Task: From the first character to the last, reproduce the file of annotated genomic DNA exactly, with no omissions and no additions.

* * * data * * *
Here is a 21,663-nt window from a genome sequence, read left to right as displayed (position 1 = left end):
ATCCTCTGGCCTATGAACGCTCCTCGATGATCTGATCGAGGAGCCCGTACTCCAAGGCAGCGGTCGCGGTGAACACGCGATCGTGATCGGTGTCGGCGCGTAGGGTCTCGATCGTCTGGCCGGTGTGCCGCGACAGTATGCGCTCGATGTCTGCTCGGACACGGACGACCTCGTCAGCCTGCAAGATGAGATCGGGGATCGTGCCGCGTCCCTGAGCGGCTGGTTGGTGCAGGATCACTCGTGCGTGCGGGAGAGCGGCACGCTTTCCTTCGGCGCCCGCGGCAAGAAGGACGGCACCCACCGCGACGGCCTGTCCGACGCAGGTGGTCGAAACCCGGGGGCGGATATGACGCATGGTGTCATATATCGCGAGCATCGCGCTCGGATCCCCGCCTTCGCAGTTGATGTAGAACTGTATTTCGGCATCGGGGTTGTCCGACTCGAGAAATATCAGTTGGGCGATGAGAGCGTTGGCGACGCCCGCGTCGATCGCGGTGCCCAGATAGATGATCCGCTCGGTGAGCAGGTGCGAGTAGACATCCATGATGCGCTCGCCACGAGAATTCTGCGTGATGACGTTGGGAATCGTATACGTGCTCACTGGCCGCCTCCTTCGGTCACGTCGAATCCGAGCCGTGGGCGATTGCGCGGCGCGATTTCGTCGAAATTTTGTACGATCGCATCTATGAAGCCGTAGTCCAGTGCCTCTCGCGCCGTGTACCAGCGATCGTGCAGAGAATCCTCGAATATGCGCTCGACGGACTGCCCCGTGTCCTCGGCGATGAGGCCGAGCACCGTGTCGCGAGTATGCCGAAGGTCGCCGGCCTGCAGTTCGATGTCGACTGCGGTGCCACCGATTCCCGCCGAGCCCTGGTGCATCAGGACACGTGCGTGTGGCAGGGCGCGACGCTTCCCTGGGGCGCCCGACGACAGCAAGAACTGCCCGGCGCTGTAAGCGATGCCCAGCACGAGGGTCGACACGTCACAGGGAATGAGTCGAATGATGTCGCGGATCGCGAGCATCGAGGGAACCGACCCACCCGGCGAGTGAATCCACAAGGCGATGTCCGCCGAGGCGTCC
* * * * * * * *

Here is a 21,663-nt window from a genome sequence, read left to right as displayed (position 1 = left end):
ATCCTCTGGCCTATGAACGCTCCTCGATGATCTGATCGAGGAGCCCGTACTCCAAGGCAGCGGTCGCGGTGAACACGCGATCGTGATCGGTGTCGGCGCGTAGGGTCTCGATCGTCTGGCCGGTGTGCCGCGACAGTATGCGCTCGATGTCTGCTCGGACACGGACGACCTCGTCAGCCTGCAAGATGAGATCGGGGATCGTGCCGCGTCCCTGAGCGGCTGGTTGGTGCAGGATCACTCGTGCGTGCGGGAGAGCGGCACGCTTTCCTTCGGCGCCCGCGGCAAGAAGGACGGCACCCACCGCGACGGCCTGTCCGACGCAGGTGGTCGAAACCCGGGGGCGGATATGACGCATGGTGTCATATATCGCGAGCATCGCGCTCGGATCCCCGCCTTCGCAGTTGATGTAGAACTGTATTTCGGCATCGGGGTTGTCCGACTCGAGAAATATCAGTTGGGCGATGAGAGCGTTGGCGACGCCCGCGTCGATCGCGGTGCCCAGATAGATGATCCGCTCGGTGAGCAGGTGCGAGTAGACATCCATGATGCGCTCGCCACGAGAATTCTGCGTGATGACGTTGGGAATCGTATACGTGCTCACTGGCCGCCTCCTTCGGTCACGTCGAATCCGAGCCGTGGGCGATTGCGCGGCGCGATTTCGTCGAAATTTTGTACGATCGCATCTATGAAGCCGTAGTCCAGTGCCTCTCGCGCCGTGTACCAGCGATCGTGCAGAGAATCCTCGAATATGCGCTCGACGGACTGCCCCGTGTCCTCGGCGATGAGGCCGAGCACCGTGTCGCGAGTATGCCGAAGGTCGCCGGCCTGCAGTTCGATGTCGACTGCGGTGCCACCGATTCCCGCCGAGCCCTGGTGCATCAGGACACGTGCGTGTGGCAGGGCGCGACGCTTCCCTGGGGCGCCCGACGACAGCAAGAACTGCCCGGCGCTGTAAGCGATGCCCAGCACGAGGGTCGACACGTCACAGGGAATGAGTCGAATGATGTCGCGGATCGCGAGCATCGAGGGAACCGACCCACCCGGCGAGTGAATCCACAAGGCGATGTCCGCCGAGGCGTCC